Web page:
Eye For Film >> Movies >> The Other Guys (2010) Film Review
The Other Guys
Reviewed by: Jennie Kermode
Fond of buddy cop movies? Then the opening of this film will seem too good to be true, as Samuel L Jackson and Dwayne 'The Rock' Johnson cruise down a city street at unlikely speeds in a chase that will see the destruction of several public buildings and a bus. After the public ceremony, the praise and the cheers and the gossip about glamorous girlfriends, there's just time to stop off at the office and dump the paperwork on devoted accountant Allen (Will Ferrell) before swinging back into action. But unfortunately for them, this is too good to be true, and an inability to distinguish between what's cool in cop movies and what's wise in real life sees them swiftly written out of the rest of he film.
When heroes like these fall, there's never any shortage of others keen to take their high-profile places. One of these is Terry (Mark Wahlberg), but it's difficult to make an impression when he's saddled with Prius-driving, easy listening fan Allen as his partner. It's the familiar mismatched-cops-turn-buddies story, but inventively played. Wahlberg, perfect in his role, has fun sending up his macho persona and remains sympathetic even as the childishness of his constant aggression is exposed. Ferrell plays it completely straight as the supremely dull Allen, only gradually revealing a more complex nature and an unexplained attractiveness to absurdly hot women. Yet it's his obsession with paperwork that leads them into a criminal case which will change everything.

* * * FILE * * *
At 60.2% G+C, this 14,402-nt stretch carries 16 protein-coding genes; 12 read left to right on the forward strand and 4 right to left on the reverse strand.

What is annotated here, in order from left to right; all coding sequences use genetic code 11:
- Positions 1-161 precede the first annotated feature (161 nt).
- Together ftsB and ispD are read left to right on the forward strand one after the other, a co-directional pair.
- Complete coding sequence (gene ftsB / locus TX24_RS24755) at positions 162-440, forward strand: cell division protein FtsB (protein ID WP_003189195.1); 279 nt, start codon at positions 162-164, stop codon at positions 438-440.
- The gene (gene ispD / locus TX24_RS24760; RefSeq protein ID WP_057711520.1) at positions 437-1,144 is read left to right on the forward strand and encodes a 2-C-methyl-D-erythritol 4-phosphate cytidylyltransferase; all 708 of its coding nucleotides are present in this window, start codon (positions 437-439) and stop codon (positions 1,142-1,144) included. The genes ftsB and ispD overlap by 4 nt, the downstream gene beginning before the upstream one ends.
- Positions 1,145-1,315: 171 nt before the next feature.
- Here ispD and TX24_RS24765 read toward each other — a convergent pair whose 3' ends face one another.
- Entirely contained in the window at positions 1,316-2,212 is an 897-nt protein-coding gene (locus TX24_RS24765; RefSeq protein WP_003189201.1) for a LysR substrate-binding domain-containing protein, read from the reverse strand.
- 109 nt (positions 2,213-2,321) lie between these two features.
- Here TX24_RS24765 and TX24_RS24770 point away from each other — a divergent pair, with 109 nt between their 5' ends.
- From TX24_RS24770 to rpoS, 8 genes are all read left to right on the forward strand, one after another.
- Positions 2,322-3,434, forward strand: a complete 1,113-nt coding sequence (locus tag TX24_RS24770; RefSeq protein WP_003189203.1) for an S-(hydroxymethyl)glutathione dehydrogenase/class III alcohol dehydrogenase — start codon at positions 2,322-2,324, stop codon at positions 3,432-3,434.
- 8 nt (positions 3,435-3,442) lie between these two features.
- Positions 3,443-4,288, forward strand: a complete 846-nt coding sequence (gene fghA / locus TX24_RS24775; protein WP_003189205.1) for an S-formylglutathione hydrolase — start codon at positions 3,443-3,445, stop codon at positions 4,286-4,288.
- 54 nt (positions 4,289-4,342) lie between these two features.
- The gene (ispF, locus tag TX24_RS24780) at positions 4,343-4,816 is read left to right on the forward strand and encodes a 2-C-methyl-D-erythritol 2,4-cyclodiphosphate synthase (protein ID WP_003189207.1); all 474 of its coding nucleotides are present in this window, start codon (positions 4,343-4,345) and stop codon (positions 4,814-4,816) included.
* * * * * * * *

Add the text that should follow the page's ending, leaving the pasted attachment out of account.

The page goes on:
This film is much smarter than it seems on the surface, but whether or not that will work to its advantage is hard to say - people don't usually go to see Will Ferrell films looking for sophistication. Those fans should be reassured that there is still a great deal of silliness, plus more car chases and things exploding. They may, however, find the central story frustrating, as it revolves around a complicated white collar crime and is in places difficult to follow. It's a brave subject to have taken on. A pivotal anecdote about Allen's college days underlines the film's central concerns. If black or Hispanic people commit a crime, with guns and shouting, it's easy to identify. If nice middle class white people do it with computers and polite smiles, it's quite possible no-one will notice. Yet as the animations over the end credits make clear, crimes like this cost ordinary people a fortune. Who is going to take them on? If it has to be two mismatched, movie-obsessed cops who depend largely on luck, so be it.
Aside from being thoughtful this is, of course, political, which will also surprise Ferrell fans, but that's not to say that the film ever comes across as preachy - in fact the seriousness of its subject matter is perfectly balanced by the silliness of the action. An excellent cast of stalwart B-movie veterans accords nicely with the film's dedication to 'the other guys' who do the hard work behind most big successes, and sometime stars like Michael Keaton add nice touches. The rounded characters they create mean we care more than usual when we see them in peril. There are plenty of cruel lines and refreshingly little overt sentiment, but this is a film that will engage your emotions as well as getting your pulse racing and, with a bit of luck, making you think. Not bad for a cop comedy.Reviewed on: 14 Sep 2010